Many dog parents ask, “why is my dog drinking a lot of water?” Yet, this issue is often not seen as a major concern. After all, drinking water is good for both humans and animals, but like anything else, there’s a point where it can become too much. Excessive drinking could mean that there’s something more serious going on with your furry friend, so pay close attention to their behaviors if you notice an increase in water intake.
Why is My Dog Drinking a Lot of Water?
Some dogs naturally drink a lot of water, but you should know what’s normal for your dog. If your dog suddenly takes much longer water breaks than usual, you might want to look out for other unusual behaviors. Drinking too much water too quickly could lead your dog to regurgitate the water or have accidents more often. If either of those occur, that’s a sign that something more serious is wrong with your dog.
In some cases, a change in routine could be the cause for additional drinking. If your dog has been exercising more or if they have switched to a new dry food diet recently, they might be thirstier than usual. The same could be true if the weather is hotter than usual. Puppies also tend to drink much more frequently than adult dogs do. So, consider these factors before stressing about your dog’s health.
Oftentimes, dehydration is the cause for an increased water intake. Make sure you provide your dog enough water at all times and don’t exercise them too hard or leave them in the heat for too long. Extreme forms of dehydration could be life-threatening, so it shouldn’t be taken lightly.
While not as common, there are some other critical health concerns that could cause excessive drinking:
- Kidney Failure
- Diabetes Mellitus
- Diabetes Insipidus
- Cushing’s Syndrome
- Liver Disease
- Adrenal Hormone Disease
These are just some of the many health concerns related to excessive drinking. So, if you’re wondering, “why is my dog drinking a lot of water?”, then you might want to visit a vet to rule out these serious health concerns.
How to Determine the Cause
The best way to determine a problem in your dog’s drinking habits is to pay close attention to their behaviors. Try to keep track of how often they drink throughout the day so you can take note of if their drinking habits increase or decrease at any point in time.
If you’re not able to keep an eye on your dog throughout most parts the day, schedule a time to refill their water. Refill their water around the same time every day. Make sure the water bowl and the water are clean before giving it to your dog. Then, if you notice that their water runs out much earlier in the day than usual, you’ll be able to recognize a problem.
It’s also important to take note of if your dog behaves differently in any other scenarios. Are they vomiting or experiencing diarrhea? Are they eating more than usual? Are they gaining or losing weight? Or are their energy levels lower than usual? Even the smallest changes in their behavior or routine are important to note. That can help make finding the answer clearer.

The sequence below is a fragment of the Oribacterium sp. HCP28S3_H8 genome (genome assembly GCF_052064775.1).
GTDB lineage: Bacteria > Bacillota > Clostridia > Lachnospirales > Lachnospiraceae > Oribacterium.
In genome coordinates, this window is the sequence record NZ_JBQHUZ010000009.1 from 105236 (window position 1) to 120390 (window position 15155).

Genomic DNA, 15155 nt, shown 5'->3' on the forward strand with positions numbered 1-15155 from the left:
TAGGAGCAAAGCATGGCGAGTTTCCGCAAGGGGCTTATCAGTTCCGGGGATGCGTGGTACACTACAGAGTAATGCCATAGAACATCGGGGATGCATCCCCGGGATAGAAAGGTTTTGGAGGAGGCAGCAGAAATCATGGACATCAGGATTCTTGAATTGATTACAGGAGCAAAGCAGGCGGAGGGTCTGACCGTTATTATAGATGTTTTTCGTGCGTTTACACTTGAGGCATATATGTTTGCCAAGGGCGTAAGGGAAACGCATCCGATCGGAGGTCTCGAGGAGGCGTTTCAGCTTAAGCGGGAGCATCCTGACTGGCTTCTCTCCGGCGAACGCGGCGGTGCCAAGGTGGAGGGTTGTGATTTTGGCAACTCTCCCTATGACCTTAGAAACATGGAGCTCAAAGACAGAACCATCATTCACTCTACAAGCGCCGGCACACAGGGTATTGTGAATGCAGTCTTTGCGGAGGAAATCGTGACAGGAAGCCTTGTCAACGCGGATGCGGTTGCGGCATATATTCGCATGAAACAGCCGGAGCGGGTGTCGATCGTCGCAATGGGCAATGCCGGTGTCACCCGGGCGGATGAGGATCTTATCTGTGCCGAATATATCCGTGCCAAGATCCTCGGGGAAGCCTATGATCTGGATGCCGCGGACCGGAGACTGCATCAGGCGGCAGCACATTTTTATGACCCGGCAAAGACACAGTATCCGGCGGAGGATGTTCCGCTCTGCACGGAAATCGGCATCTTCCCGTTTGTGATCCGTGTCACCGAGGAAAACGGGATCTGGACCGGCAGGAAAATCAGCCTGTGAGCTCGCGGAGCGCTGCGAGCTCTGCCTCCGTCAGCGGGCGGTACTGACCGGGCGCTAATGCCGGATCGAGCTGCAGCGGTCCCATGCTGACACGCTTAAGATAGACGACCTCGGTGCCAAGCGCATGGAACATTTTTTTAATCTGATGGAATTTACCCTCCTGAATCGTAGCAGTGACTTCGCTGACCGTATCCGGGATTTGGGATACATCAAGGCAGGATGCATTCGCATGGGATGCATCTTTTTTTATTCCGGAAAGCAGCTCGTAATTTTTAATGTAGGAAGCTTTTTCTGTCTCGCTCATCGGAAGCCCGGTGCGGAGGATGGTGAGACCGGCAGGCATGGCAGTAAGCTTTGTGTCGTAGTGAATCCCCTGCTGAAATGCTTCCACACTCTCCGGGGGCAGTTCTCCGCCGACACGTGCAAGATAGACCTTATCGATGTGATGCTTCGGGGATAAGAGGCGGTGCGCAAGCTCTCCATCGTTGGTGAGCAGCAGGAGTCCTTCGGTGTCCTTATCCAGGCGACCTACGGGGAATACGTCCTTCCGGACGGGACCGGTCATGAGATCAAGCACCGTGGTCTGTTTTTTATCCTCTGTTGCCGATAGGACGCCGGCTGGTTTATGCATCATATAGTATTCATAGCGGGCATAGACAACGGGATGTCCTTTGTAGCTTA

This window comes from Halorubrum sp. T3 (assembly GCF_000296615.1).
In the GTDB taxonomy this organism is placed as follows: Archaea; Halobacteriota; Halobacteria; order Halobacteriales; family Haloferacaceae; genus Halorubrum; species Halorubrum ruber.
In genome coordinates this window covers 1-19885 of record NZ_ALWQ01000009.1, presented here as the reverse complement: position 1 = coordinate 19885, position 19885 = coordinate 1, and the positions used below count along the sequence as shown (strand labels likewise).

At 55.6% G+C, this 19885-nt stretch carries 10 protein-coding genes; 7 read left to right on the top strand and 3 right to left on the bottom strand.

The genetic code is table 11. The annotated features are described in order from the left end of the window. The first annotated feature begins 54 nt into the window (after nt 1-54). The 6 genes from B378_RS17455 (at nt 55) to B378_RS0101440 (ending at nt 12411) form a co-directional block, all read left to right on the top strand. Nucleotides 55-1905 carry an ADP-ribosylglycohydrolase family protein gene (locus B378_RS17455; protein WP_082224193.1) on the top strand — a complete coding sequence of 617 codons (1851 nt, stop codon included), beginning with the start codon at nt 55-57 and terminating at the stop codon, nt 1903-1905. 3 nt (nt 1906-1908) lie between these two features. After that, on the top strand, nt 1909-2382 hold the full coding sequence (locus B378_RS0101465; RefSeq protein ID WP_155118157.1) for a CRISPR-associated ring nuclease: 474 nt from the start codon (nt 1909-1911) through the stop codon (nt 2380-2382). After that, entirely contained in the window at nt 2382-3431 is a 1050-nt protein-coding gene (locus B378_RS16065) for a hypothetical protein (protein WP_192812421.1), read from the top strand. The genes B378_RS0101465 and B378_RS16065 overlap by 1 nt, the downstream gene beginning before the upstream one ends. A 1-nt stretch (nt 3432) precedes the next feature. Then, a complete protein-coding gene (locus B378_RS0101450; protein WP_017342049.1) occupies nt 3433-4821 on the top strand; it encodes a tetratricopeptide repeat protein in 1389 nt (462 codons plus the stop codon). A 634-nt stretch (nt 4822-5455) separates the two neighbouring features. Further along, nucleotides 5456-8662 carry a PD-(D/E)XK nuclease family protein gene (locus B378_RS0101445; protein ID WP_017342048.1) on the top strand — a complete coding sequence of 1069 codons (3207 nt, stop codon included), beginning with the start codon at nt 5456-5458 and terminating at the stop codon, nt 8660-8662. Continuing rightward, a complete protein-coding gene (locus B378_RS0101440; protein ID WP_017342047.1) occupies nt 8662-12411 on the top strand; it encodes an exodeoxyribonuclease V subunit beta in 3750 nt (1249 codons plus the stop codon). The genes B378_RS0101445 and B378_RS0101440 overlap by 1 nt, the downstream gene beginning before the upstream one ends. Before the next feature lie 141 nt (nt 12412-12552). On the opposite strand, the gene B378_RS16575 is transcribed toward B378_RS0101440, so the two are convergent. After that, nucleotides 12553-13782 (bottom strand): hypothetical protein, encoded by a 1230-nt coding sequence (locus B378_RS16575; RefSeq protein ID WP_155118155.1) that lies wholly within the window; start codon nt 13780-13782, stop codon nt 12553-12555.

If your dog’s drinking doesn’t return to normal after a couple of days or if they’re experiencing other symptoms on top of excessive drinking, visit your vet as soon as possible. Vets can run tests to help determine the cause for these new behaviors. Some things they might look out for are elevated blood sugar, changes in white blood cells, electrolyte changes, or elevated cholesterol. These are changes that can’t be seen to the naked eye, which is why it’s important to get a vet’s opinion.
Treatment for Increased Water Intake
When visiting your vet, make sure you present them with everything you know about your dog’s current behaviors. Then, running tests will help you find a treatment. Your dog’s treatment will vary greatly depending on the cause. In some cases, it could be something simple like creating an easier exercise routine for your dog. But if it’s due to a serious condition, your vet may prescribe special medication for your dog.
Regardless of what the cause is for your dog, you should never deprive them of water. Even if they’ve drank all the water in their bowl early on, you should still refill it for them. Removing their water source will only put them at a higher risk of dehydration. So, listen to your vet’s medical advice and give your dog medication as needed. Removing their basic necessities is never a treatment for any condition.
Is your dog drinking a lot of water? If so, proceed with caution and keep an eye on their drinking habits. Not all cases of increased drinking are causes for concern, but it’s better to be safe than sorry with your dog’s health. So, monitor their behaviors and if things don’t get better, reach out to your vet for help. Dogs can’t tell us what’s wrong, so it’s up to us to keep them safe and healthy.